19 relations: Circuit satisfiability problem, Clique (graph theory), Computational complexity theory, Computational problem, Computer science, Dominating set, Function (mathematics), Graph coloring, Independent set (graph theory), Kernelization, NP-completeness, NP-hardness, P versus NP problem, Parameterized complexity, Polynomial-time approximation scheme, Reduction (complexity), Satisfiability, Time complexity, Vertex cover.
In theoretical computer science, the circuit satisfiability problem (also known as CIRCUIT-SAT, CircuitSAT, CSAT, etc.) is the decision problem of determining whether a given Boolean circuit has an assignment of its inputs that makes the output true.
In the mathematical area of graph theory, a clique is subset of vertices of an undirected graph, such that its induced subgraph is complete; that is, every two distinct vertices in the clique are adjacent.
Computational complexity theory is a branch of the theory of computation in theoretical computer science and mathematics that focuses on classifying computational problems according to their inherent difficulty, and relating those classes to each other.
In theoretical computer science, a computational problem is a mathematical object representing a collection of questions that computers might be able to solve.
Computer science deals with the theoretical foundations of information and computation, together with practical techniques for the implementation and application of these foundations Computer science is the scientific and practical approach to computation and its applications.
In graph theory, a dominating set for a graph G.
In mathematics, a function is a relation between a set of inputs and a set of permissible outputs with the property that each input is related to exactly one output.
In graph theory, graph coloring is a special case of graph labeling; it is an assignment of labels traditionally called "colors" to elements of a graph subject to certain constraints.
In graph theory, an independent set or stable set is a set of vertices in a graph, no two of which are adjacent.
In computer science, a kernelization is a technique for designing efficient algorithms that achieve their efficiency by a preprocessing stage in which inputs to the algorithm are replaced by a smaller input, called a "kernel".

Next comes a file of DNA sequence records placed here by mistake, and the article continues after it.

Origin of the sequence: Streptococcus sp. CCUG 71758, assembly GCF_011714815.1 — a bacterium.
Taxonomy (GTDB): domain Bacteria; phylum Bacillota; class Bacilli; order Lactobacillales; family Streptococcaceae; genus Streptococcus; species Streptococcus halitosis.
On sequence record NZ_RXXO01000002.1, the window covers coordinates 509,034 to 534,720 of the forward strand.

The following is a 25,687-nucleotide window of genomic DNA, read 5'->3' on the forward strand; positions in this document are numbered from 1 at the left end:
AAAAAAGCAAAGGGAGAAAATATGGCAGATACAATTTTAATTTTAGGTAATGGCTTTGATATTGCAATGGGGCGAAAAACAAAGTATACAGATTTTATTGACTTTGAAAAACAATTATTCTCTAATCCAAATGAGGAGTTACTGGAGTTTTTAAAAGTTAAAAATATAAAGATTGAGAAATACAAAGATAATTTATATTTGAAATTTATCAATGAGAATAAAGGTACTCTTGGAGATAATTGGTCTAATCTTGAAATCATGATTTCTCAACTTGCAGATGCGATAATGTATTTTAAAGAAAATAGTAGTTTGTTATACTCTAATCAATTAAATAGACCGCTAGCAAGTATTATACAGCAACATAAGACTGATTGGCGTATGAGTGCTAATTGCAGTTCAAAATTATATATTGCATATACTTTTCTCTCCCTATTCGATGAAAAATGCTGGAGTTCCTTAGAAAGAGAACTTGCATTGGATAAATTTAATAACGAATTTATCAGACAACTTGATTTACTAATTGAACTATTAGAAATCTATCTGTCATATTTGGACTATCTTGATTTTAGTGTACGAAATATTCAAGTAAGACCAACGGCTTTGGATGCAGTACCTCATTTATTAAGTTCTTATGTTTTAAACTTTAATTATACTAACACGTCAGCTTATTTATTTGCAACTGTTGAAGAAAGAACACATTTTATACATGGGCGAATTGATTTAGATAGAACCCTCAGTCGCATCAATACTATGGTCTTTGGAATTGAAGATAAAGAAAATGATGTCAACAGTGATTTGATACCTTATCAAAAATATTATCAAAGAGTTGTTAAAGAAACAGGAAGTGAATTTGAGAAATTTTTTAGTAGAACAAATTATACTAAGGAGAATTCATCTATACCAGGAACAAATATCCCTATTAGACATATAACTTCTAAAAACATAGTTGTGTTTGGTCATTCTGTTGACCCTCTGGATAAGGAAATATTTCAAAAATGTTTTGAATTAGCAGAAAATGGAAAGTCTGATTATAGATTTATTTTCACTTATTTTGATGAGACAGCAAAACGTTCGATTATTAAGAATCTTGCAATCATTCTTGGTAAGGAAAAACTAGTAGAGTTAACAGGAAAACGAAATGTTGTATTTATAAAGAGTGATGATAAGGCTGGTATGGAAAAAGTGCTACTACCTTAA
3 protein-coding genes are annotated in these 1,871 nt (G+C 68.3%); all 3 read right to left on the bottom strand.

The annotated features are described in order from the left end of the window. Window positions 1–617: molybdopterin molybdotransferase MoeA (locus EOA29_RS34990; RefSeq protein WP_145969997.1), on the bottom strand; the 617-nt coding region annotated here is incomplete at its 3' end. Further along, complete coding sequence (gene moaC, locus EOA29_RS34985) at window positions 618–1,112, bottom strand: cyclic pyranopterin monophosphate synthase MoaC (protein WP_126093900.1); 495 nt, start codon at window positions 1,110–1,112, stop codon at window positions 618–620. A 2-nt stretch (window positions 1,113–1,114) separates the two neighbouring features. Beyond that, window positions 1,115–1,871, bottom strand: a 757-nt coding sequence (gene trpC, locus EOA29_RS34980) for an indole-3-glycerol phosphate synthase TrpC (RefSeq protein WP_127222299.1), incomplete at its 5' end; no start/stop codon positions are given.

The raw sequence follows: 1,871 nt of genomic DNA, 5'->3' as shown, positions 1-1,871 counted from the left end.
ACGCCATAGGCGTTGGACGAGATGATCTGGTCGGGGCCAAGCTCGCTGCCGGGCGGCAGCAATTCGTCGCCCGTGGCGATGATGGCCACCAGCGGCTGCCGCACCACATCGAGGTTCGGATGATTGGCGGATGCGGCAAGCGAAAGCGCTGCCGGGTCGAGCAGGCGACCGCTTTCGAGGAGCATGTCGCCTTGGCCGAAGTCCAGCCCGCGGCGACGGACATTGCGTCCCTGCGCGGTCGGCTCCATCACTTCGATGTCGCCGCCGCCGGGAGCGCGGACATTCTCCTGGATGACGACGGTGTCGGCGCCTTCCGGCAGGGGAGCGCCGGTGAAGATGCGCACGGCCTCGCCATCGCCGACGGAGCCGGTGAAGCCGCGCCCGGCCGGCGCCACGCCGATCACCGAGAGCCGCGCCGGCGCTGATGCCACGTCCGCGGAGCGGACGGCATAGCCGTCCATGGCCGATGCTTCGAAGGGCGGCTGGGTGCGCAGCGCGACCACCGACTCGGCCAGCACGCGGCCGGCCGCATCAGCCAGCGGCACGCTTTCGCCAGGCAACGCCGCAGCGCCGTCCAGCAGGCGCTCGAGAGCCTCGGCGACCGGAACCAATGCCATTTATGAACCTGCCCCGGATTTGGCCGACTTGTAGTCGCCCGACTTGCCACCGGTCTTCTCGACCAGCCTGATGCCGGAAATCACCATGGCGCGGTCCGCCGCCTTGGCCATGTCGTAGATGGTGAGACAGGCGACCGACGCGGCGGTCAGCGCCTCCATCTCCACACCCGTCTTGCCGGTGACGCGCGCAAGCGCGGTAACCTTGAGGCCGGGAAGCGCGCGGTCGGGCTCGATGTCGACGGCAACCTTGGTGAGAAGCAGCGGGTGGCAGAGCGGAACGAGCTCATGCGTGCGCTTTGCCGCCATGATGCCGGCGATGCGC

In computational complexity theory, a decision problem is NP-complete when it is both in NP and NP-hard.
NP-hardness (''n''on-deterministic ''p''olynomial-time hard), in computational complexity theory, is a class of problems that are, informally, "at least as hard as the hardest problems in NP".
The P versus NP problem is a major unsolved problem in computer science.
In computer science, parameterized complexity is a branch of computational complexity theory that focuses on classifying computational problems according to their inherent difficulty with respect to multiple parameters of the input.
In computer science, a polynomial-time approximation scheme (PTAS) is a type of approximation algorithm for optimization problems (most often, NP-hard optimization problems).
In computability theory and computational complexity theory, a reduction is an algorithm for transforming one problem into another problem.
In mathematical logic, satisfiability and validity are elementary concepts of semantics.
In computer science, the time complexity of an algorithm quantifies the amount of time taken by an algorithm to run as a function of the length of the string representing the input.
In the mathematical discipline of graph theory, a vertex cover (sometimes node cover) of a graph is a set of vertices such that each edge of the graph is incident to at least one vertex of the set.
FPT (complexity class), Fixed-parameter algorithm, Fixed-parameter tractability, Fixed-parameter tractable, Parameterised complexity, Parameterized (Multivariate) Complexity, Parameterized Complexity, Parametrised complexity, Parametrized complexity, W (complexity class), W Hierarchy, W hierarchy, W(1), W(2), W-Hierarchy, W-hierarchy, XP (class), XP (complexity class).